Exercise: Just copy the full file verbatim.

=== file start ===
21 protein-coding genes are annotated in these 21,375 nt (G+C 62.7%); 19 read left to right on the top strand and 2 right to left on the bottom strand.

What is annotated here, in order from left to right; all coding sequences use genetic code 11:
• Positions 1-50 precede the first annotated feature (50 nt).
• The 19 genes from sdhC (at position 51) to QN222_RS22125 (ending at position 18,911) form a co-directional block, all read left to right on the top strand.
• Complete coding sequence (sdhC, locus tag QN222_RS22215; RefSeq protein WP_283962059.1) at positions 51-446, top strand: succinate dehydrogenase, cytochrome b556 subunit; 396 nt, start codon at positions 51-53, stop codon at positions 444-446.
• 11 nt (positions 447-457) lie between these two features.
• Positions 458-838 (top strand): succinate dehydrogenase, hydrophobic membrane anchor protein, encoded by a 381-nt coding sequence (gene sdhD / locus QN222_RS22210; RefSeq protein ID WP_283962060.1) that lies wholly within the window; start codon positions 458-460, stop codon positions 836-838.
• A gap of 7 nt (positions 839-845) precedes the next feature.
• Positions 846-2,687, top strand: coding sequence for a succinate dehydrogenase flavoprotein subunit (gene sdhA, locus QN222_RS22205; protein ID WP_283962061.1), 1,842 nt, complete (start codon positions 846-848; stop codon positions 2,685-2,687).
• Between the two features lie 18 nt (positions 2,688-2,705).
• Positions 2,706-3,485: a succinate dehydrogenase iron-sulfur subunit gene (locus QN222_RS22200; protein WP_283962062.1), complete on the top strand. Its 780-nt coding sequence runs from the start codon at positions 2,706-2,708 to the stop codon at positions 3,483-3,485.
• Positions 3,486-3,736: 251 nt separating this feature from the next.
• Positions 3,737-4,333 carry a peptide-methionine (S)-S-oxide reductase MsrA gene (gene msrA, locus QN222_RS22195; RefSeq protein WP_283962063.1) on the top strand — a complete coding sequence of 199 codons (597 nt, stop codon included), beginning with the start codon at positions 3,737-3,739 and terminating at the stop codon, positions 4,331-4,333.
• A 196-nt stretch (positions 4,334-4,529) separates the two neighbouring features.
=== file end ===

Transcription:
21 protein-coding genes are annotated in these 21,375 nt (G+C 62.7%); 19 read left to right on the top strand and 2 right to left on the bottom strand.

What is annotated here, in order from left to right; all coding sequences use genetic code 11:
• Positions 1-50 precede the first annotated feature (50 nt).
• The 19 genes from sdhC (at position 51) to QN222_RS22125 (ending at position 18,911) form a co-directional block, all read left to right on the top strand.
• Complete coding sequence (sdhC, locus tag QN222_RS22215; RefSeq protein WP_283962059.1) at positions 51-446, top strand: succinate dehydrogenase, cytochrome b556 subunit; 396 nt, start codon at positions 51-53, stop codon at positions 444-446.
• 11 nt (positions 447-457) lie between these two features.
• Positions 458-838 (top strand): succinate dehydrogenase, hydrophobic membrane anchor protein, encoded by a 381-nt coding sequence (gene sdhD / locus QN222_RS22210; RefSeq protein ID WP_283962060.1) that lies wholly within the window; start codon positions 458-460, stop codon positions 836-838.
• A gap of 7 nt (positions 839-845) precedes the next feature.
• Positions 846-2,687, top strand: coding sequence for a succinate dehydrogenase flavoprotein subunit (gene sdhA, locus QN222_RS22205; protein ID WP_283962061.1), 1,842 nt, complete (start codon positions 846-848; stop codon positions 2,685-2,687).
• Between the two features lie 18 nt (positions 2,688-2,705).
• Positions 2,706-3,485: a succinate dehydrogenase iron-sulfur subunit gene (locus QN222_RS22200; protein WP_283962062.1), complete on the top strand. Its 780-nt coding sequence runs from the start codon at positions 2,706-2,708 to the stop codon at positions 3,483-3,485.
• Positions 3,486-3,736: 251 nt separating this feature from the next.
• Positions 3,737-4,333 carry a peptide-methionine (S)-S-oxide reductase MsrA gene (gene msrA, locus QN222_RS22195; RefSeq protein WP_283962063.1) on the top strand — a complete coding sequence of 199 codons (597 nt, stop codon included), beginning with the start codon at positions 3,737-3,739 and terminating at the stop codon, positions 4,331-4,333.
• A 196-nt stretch (positions 4,334-4,529) separates the two neighbouring features.